Compact Sets of Metric Spaces Which Are Also Open

  • Thread starter Poopsilon
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  • #1
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Main Question or Discussion Point

Are there any down to earth examples besides the empty set?

Edit: No discrete metric shenanigans either.
 
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Answers and Replies

  • #2
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I think [itex] \mathbb{Z}_p [/itex], the set of p-adic integers, qualifies. They are the closed unit disk in the p-adic numbers, hence closed. Every closed disk with nonzero radius in the p-adics is clopen, and [itex] \mathbb{Z}_p [/itex] is sequentially compact.

Actually, I think any disk in [itex] \mathbb{Q}_p [/itex] would work.

I'm not sure if you'd count that as "down-to-earth."
 
  • #3
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A compact subset of a metric space is closed. A closed open subset of a connected metric space is the whole space or the empty set. You need to look at metric spaces that are not connected.
 
  • #4
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I'm confused, so there are such open compact sets, but only in non-connected metric spaces?
 
  • #5
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I'm confused, so there are such open compact sets, but only in non-connected metric spaces?
I think that's correct. Suppose we have a nonempty proper subset S of a metric space X with S open and compact. As deluks said, then S is closed, hence clopen. Then S and [itex] X \setminus S [/itex] are both open, disjoint, and nonempty and [itex] X = S \cup (X \setminus S)[/itex]. Therefore X is disconnected.

Incidentally, the p-adic numbers are totally disconnected.
 
  • #6
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What is the simplest disconnected metric space you can think of? I'd be willing to bet it works. There are very simple examples.
 
  • #7
disregardthat
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The union of two disjoint compact subspaces of a metric space will work. Metric spaces are normal, so this union will be disconnected. The simplest would be a two-point metric space if you don't accept the empty or singleton metric space, but any metric space will do. Just consider sufficiently small closed balls around two different points.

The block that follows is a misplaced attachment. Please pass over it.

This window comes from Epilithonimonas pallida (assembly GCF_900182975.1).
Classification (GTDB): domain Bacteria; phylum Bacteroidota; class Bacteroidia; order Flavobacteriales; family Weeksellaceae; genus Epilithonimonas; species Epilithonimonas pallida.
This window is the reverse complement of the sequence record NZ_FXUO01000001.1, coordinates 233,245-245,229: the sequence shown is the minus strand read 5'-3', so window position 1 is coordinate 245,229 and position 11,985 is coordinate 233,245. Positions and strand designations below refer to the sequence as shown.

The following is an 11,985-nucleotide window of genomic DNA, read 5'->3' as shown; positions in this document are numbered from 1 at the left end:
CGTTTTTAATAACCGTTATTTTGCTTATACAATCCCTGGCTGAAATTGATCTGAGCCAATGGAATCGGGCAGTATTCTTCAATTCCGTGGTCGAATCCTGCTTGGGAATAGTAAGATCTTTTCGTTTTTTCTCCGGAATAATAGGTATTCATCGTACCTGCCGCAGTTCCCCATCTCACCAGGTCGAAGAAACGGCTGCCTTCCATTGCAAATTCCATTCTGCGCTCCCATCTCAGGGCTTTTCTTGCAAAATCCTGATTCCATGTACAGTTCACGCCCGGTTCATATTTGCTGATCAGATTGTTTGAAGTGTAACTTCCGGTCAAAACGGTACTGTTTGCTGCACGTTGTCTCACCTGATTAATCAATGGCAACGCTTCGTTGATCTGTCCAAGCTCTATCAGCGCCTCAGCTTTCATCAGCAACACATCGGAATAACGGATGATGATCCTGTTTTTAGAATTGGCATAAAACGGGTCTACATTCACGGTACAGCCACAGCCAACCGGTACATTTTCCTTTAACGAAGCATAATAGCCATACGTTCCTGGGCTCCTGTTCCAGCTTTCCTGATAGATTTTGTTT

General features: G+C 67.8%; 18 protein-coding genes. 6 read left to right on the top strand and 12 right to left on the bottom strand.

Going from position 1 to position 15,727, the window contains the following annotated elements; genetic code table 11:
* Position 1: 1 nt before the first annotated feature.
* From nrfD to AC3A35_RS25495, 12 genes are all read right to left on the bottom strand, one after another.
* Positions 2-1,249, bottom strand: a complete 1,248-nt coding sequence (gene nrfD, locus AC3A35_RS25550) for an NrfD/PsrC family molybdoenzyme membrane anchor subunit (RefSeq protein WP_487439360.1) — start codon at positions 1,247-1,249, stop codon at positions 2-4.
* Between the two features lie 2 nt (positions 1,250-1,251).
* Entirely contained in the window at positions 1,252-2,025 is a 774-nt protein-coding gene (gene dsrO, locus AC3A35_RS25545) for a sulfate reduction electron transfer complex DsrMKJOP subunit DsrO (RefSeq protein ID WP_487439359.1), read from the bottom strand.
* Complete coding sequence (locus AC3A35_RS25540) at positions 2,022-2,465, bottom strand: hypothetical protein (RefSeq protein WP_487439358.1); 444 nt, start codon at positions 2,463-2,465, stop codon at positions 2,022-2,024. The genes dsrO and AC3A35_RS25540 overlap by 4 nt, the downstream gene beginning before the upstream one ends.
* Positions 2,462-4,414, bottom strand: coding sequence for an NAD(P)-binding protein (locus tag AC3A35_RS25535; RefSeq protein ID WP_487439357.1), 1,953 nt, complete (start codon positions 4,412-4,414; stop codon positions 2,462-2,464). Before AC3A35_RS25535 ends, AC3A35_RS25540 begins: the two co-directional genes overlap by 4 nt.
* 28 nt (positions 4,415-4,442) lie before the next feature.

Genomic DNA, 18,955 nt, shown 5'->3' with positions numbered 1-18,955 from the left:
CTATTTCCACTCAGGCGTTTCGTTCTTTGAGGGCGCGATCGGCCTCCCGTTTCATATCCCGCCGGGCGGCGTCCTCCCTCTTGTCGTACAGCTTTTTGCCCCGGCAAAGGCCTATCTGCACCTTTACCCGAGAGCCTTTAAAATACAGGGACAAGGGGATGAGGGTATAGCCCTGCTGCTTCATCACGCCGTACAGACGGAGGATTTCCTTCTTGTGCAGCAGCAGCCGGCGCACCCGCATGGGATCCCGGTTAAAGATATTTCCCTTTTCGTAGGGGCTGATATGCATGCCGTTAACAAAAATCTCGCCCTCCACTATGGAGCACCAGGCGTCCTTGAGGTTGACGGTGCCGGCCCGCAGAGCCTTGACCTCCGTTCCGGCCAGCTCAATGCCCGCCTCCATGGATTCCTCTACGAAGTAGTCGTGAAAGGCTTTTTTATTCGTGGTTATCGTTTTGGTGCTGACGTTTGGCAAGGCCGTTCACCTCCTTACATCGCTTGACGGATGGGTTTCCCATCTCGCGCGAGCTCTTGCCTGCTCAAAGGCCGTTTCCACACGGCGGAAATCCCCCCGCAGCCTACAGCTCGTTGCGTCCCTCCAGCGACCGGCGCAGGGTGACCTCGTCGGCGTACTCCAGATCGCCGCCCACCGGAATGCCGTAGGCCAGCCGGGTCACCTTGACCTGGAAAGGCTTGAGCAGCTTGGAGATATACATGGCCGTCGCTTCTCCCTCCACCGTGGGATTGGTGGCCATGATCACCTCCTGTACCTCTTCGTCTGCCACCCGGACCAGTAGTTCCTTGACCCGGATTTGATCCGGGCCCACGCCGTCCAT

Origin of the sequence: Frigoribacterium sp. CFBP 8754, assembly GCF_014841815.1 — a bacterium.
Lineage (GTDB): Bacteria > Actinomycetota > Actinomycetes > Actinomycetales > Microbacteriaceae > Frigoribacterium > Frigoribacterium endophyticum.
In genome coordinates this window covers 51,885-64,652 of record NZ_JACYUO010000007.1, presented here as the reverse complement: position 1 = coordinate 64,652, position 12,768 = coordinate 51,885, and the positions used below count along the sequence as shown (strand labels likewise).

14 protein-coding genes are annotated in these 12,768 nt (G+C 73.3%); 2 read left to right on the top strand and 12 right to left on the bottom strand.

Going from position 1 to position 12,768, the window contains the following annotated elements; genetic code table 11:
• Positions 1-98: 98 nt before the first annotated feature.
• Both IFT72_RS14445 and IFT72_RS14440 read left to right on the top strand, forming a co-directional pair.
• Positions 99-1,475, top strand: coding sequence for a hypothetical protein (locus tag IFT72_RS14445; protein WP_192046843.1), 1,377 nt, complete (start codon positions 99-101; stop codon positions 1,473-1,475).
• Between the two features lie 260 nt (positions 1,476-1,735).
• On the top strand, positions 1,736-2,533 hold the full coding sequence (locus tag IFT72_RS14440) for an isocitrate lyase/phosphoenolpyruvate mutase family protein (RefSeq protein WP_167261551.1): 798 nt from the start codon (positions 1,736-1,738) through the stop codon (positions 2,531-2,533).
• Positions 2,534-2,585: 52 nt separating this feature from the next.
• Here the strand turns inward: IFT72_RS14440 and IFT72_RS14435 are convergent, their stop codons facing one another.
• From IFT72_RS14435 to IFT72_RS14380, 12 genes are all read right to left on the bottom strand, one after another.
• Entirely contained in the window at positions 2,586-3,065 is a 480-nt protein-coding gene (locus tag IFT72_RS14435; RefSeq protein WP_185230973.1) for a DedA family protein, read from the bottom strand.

• #8
HallsofIvy
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For example, if X is [itex][0, 1]\cup[2, 3][/itex], with the topology inherited from R, then both [0,1] and [2, 3] are compact and open in X.
 
  • #9
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A compact subset of a metric space is closed.
Only in Hausdorff spaces. There are non-Hausdorff spaces with compact sets which are not closed.

For example, take X an infinite set and equip it with the finite complement topology:

[tex]\mathcal{T}=\{A\subseteq X~\vert~X\setminus A~\text{is finite}\}[/tex]

then all subsets of X are compact, and so are the open subsets. But of course, not all subsets are closed.

This is an example of a noetherian space (= a space in which all open subsets are compact). They arise naturally in algebraic geometry.

EDIT: I'm sorry, I saw now that they were asking for a metric space. But I'll leave my answer here because it might be useful to some.
 
  • #10
Bacle2
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Deluks917 wrote, in part:

"A compact subset of a metric space is closed"

Just a quick comment, to refresh my metric topology: an argument for why compact subsets X of metric spaces M are closed: as metric subspaces, compact metric spaces are complete. Now, use closed set version that a subset is closed iff (def.) it contains all its limit points. Now, assume there is a limit point m of X that is not in X. Then you can construct a Cauchy sequence in X that would converge to m, e.g., by taking balls B(m, 1/2n), but then X cannot be complete, since m is not in X.
 
  • #11
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Deluks917 wrote, in part:

"A compact subset of a metric space is closed"

Just a quick comment, to refresh my metric topology: an argument for why compact subsets X of metric spaces M are closed: as metric subspaces, compact metric spaces are complete. Now, use closed set version that a subset is closed iff (def.) it contains all its limit points. Now, assume there is a limit point m of X that is not in X. Then you can construct a Cauchy sequence in X that would converge to m, e.g., by taking balls B(m, 1/2n), but then X cannot be complete, since m is not in X.
Indeed. Do notice that you have used here that limits of sequences are unique!! The argument does not hold for pseudo-metric spaces.
 

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